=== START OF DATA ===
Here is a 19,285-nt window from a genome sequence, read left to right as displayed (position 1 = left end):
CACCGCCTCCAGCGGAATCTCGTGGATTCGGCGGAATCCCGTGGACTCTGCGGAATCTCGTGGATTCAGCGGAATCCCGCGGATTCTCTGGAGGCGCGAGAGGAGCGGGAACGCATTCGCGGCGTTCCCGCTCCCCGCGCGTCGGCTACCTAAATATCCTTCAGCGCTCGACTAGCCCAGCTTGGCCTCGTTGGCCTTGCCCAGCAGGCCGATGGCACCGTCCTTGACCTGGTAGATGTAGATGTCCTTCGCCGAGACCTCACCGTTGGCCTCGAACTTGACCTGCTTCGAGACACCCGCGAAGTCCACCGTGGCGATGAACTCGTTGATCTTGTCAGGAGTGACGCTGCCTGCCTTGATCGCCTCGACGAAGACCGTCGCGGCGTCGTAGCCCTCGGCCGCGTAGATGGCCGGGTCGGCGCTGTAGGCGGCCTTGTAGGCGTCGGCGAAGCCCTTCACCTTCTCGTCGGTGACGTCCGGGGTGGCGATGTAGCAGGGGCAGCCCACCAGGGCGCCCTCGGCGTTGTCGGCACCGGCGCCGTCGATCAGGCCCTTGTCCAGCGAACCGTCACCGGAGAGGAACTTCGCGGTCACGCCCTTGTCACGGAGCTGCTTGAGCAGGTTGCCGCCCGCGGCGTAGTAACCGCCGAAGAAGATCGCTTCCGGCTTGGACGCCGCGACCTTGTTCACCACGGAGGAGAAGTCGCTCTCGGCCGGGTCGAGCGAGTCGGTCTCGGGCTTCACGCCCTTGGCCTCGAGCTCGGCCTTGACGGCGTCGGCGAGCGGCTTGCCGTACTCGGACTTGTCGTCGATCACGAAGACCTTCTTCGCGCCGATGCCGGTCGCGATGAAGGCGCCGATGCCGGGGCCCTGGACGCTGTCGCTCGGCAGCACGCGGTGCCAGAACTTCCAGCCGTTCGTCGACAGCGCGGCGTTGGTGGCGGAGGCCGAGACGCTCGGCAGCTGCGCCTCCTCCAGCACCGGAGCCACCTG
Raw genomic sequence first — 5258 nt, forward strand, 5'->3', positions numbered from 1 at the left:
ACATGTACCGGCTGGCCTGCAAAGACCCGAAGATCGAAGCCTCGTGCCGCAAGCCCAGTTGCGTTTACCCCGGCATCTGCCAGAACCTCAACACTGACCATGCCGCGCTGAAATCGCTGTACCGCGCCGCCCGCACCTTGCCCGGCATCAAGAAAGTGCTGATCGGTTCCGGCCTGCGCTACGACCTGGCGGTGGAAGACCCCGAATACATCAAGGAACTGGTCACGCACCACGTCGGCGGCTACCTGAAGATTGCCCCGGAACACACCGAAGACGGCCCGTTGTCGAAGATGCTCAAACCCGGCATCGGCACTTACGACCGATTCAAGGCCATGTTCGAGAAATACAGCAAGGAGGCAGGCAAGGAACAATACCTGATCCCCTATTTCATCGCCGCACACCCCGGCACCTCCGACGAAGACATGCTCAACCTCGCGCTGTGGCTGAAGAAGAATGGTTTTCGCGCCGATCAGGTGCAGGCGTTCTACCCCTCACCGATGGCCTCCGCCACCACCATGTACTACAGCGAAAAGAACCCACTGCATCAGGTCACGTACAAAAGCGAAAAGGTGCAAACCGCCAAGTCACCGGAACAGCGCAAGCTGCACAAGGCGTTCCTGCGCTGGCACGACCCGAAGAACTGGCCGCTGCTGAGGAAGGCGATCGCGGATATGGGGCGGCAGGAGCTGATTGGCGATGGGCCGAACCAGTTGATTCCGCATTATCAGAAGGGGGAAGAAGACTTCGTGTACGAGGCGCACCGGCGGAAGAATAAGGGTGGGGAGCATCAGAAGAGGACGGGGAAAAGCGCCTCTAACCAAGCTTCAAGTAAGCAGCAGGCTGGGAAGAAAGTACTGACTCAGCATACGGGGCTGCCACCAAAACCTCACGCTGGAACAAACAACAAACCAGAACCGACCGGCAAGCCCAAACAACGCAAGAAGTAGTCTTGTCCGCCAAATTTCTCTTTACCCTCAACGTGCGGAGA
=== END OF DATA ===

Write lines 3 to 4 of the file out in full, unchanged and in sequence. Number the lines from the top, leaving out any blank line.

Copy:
Raw genomic sequence first — 5258 nt, forward strand, 5'->3', positions numbered from 1 at the left:
ACATGTACCGGCTGGCCTGCAAAGACCCGAAGATCGAAGCCTCGTGCCGCAAGCCCAGTTGCGTTTACCCCGGCATCTGCCAGAACCTCAACACTGACCATGCCGCGCTGAAATCGCTGTACCGCGCCGCCCGCACCTTGCCCGGCATCAAGAAAGTGCTGATCGGTTCCGGCCTGCGCTACGACCTGGCGGTGGAAGACCCCGAATACATCAAGGAACTGGTCACGCACCACGTCGGCGGCTACCTGAAGATTGCCCCGGAACACACCGAAGACGGCCCGTTGTCGAAGATGCTCAAACCCGGCATCGGCACTTACGACCGATTCAAGGCCATGTTCGAGAAATACAGCAAGGAGGCAGGCAAGGAACAATACCTGATCCCCTATTTCATCGCCGCACACCCCGGCACCTCCGACGAAGACATGCTCAACCTCGCGCTGTGGCTGAAGAAGAATGGTTTTCGCGCCGATCAGGTGCAGGCGTTCTACCCCTCACCGATGGCCTCCGCCACCACCATGTACTACAGCGAAAAGAACCCACTGCATCAGGTCACGTACAAAAGCGAAAAGGTGCAAACCGCCAAGTCACCGGAACAGCGCAAGCTGCACAAGGCGTTCCTGCGCTGGCACGACCCGAAGAACTGGCCGCTGCTGAGGAAGGCGATCGCGGATATGGGGCGGCAGGAGCTGATTGGCGATGGGCCGAACCAGTTGATTCCGCATTATCAGAAGGGGGAAGAAGACTTCGTGTACGAGGCGCACCGGCGGAAGAATAAGGGTGGGGAGCATCAGAAGAGGACGGGGAAAAGCGCCTCTAACCAAGCTTCAAGTAAGCAGCAGGCTGGGAAGAAAGTACTGACTCAGCATACGGGGCTGCCACCAAAACCTCACGCTGGAACAAACAACAAACCAGAACCGACCGGCAAGCCCAAACAACGCAAGAAGTAGTCTTGTCCGCCAAATTTCTCTTTACCCTCAACGTGCGGAGA